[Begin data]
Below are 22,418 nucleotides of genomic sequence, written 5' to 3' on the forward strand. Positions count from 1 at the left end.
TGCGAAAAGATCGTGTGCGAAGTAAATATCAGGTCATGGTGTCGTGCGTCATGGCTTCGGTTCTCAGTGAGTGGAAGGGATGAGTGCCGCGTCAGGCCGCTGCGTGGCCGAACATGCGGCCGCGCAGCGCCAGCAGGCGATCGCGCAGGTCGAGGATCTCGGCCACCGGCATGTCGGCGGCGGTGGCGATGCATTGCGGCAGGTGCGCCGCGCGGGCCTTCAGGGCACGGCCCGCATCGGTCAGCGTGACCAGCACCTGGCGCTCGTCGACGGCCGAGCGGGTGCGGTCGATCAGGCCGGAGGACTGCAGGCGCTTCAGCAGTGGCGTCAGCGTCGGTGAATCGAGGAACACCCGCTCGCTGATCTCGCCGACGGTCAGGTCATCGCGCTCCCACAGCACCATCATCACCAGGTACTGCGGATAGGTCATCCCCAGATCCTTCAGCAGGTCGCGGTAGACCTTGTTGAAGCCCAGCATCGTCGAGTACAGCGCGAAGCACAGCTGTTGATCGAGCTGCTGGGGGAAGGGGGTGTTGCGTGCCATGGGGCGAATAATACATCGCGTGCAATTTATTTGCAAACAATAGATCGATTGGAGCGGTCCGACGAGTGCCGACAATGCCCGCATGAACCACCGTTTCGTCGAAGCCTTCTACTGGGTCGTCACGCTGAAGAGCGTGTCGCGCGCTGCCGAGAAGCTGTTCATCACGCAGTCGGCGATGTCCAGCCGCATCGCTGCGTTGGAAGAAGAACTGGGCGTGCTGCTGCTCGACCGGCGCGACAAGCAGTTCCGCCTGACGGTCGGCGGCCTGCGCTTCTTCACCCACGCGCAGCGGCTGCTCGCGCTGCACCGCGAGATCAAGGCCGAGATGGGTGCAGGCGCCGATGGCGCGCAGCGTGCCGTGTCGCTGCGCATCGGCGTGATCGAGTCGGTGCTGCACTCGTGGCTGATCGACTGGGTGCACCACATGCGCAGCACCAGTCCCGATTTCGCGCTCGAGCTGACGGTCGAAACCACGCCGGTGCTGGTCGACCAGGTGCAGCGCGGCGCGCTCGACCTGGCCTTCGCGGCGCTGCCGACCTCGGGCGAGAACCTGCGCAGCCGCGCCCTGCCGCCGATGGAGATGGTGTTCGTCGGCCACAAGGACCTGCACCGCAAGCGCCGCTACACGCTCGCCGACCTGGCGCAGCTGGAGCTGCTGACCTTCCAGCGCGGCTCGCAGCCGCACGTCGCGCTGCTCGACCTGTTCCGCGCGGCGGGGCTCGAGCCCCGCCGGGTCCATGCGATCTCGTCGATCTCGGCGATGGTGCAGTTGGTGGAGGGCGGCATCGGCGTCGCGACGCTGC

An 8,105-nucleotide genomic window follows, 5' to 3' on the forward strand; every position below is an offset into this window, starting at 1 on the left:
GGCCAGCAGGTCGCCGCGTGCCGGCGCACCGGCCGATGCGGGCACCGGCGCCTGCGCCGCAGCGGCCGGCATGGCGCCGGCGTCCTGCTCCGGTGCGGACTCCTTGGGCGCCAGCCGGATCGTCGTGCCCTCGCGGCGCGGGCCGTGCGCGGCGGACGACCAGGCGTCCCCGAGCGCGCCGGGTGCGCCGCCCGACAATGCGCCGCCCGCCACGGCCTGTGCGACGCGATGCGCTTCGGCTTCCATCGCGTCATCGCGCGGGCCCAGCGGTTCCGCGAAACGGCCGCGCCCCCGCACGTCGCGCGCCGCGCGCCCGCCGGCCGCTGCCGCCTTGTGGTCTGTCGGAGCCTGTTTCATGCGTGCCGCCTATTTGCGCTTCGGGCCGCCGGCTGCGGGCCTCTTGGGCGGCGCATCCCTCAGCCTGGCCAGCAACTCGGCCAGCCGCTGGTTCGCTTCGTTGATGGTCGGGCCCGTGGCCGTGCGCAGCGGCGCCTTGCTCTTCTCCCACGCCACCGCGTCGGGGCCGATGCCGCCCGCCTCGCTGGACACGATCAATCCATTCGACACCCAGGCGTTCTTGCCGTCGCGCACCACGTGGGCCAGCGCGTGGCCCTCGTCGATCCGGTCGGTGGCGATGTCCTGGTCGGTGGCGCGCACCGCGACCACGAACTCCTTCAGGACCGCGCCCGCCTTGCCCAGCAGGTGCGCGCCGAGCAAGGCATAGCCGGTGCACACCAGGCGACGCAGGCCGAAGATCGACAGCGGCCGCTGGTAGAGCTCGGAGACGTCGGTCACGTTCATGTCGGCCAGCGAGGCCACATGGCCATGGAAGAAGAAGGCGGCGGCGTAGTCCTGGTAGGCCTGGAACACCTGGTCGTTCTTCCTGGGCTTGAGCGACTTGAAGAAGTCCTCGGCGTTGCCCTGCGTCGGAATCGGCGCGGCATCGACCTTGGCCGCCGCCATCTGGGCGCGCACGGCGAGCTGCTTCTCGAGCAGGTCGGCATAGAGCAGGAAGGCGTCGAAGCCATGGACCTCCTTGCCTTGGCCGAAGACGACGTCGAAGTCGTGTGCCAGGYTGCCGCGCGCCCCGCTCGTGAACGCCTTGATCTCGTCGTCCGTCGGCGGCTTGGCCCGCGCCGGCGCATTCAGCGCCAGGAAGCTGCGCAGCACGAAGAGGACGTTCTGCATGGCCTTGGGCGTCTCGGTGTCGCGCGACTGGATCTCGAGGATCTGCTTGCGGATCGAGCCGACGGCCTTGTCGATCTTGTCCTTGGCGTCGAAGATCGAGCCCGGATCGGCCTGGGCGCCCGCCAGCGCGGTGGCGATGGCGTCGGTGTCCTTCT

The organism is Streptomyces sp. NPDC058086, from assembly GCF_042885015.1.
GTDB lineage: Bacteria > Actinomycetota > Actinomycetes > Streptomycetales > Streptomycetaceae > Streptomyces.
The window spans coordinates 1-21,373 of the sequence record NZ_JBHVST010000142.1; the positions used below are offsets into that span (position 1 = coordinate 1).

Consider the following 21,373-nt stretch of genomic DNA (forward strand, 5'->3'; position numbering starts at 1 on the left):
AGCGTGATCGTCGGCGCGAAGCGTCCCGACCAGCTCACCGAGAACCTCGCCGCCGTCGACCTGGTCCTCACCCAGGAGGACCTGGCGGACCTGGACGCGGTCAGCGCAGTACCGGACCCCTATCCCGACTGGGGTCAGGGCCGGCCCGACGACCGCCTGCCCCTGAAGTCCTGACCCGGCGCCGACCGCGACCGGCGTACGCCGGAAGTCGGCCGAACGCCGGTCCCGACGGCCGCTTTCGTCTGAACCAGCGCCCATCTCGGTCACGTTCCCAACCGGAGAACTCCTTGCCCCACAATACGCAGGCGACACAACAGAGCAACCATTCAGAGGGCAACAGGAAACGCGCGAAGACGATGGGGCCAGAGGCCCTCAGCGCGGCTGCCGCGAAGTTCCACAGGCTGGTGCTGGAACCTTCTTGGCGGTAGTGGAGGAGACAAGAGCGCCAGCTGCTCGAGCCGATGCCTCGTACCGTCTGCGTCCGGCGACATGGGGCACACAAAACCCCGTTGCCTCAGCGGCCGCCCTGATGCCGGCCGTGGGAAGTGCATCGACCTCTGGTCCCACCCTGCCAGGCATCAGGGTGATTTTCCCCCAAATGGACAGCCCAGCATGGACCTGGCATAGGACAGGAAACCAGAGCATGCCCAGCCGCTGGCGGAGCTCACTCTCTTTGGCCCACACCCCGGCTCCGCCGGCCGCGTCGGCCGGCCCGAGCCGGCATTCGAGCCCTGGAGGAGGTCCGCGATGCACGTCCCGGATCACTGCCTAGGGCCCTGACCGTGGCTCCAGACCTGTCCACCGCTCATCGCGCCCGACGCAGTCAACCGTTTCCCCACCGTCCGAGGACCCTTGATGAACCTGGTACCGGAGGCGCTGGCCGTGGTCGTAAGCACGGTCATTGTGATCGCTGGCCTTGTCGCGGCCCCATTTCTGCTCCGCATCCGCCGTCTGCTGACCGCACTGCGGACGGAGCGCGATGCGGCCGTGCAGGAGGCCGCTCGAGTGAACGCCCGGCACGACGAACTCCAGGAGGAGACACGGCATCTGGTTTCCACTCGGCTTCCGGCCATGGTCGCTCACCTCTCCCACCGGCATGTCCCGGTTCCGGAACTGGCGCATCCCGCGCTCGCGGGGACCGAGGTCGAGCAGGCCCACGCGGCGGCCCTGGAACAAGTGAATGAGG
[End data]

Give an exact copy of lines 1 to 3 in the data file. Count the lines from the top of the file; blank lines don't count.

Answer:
Below are 22,418 nucleotides of genomic sequence, written 5' to 3' on the forward strand. Positions count from 1 at the left end.
TGCGAAAAGATCGTGTGCGAAGTAAATATCAGGTCATGGTGTCGTGCGTCATGGCTTCGGTTCTCAGTGAGTGGAAGGGATGAGTGCCGCGTCAGGCCGCTGCGTGGCCGAACATGCGGCCGCGCAGCGCCAGCAGGCGATCGCGCAGGTCGAGGATCTCGGCCACCGGCATGTCGGCGGCGGTGGCGATGCATTGCGGCAGGTGCGCCGCGCGGGCCTTCAGGGCACGGCCCGCATCGGTCAGCGTGACCAGCACCTGGCGCTCGTCGACGGCCGAGCGGGTGCGGTCGATCAGGCCGGAGGACTGCAGGCGCTTCAGCAGTGGCGTCAGCGTCGGTGAATCGAGGAACACCCGCTCGCTGATCTCGCCGACGGTCAGGTCATCGCGCTCCCACAGCACCATCATCACCAGGTACTGCGGATAGGTCATCCCCAGATCCTTCAGCAGGTCGCGGTAGACCTTGTTGAAGCCCAGCATCGTCGAGTACAGCGCGAAGCACAGCTGTTGATCGAGCTGCTGGGGGAAGGGGGTGTTGCGTGCCATGGGGCGAATAATACATCGCGTGCAATTTATTTGCAAACAATAGATCGATTGGAGCGGTCCGACGAGTGCCGACAATGCCCGCATGAACCACCGTTTCGTCGAAGCCTTCTACTGGGTCGTCACGCTGAAGAGCGTGTCGCGCGCTGCCGAGAAGCTGTTCATCACGCAGTCGGCGATGTCCAGCCGCATCGCTGCGTTGGAAGAAGAACTGGGCGTGCTGCTGCTCGACCGGCGCGACAAGCAGTTCCGCCTGACGGTCGGCGGCCTGCGCTTCTTCACCCACGCGCAGCGGCTGCTCGCGCTGCACCGCGAGATCAAGGCCGAGATGGGTGCAGGCGCCGATGGCGCGCAGCGTGCCGTGTCGCTGCGCATCGGCGTGATCGAGTCGGTGCTGCACTCGTGGCTGATCGACTGGGTGCACCACATGCGCAGCACCAGTCCCGATTTCGCGCTCGAGCTGACGGTCGAAACCACGCCGGTGCTGGTCGACCAGGTGCAGCGCGGCGCGCTCGACCTGGCCTTCGCGGCGCTGCCGACCTCGGGCGAGAACCTGCGCAGCCGCGCCCTGCCGCCGATGGAGATGGTGTTCGTCGGCCACAAGGACCTGCACCGCAAGCGCCGCTACACGCTCGCCGACCTGGCGCAGCTGGAGCTGCTGACCTTCCAGCGCGGCTCGCAGCCGCACGTCGCGCTGCTCGACCTGTTCCGCGCGGCGGGGCTCGAGCCCCGCCGGGTCCATGCGATCTCGTCGATCTCGGCGATGGTGCAGTTGGTGGAGGGCGGCATCGGCGTCGCGACGCTGC

An 8,105-nucleotide genomic window follows, 5' to 3' on the forward strand; every position below is an offset into this window, starting at 1 on the left: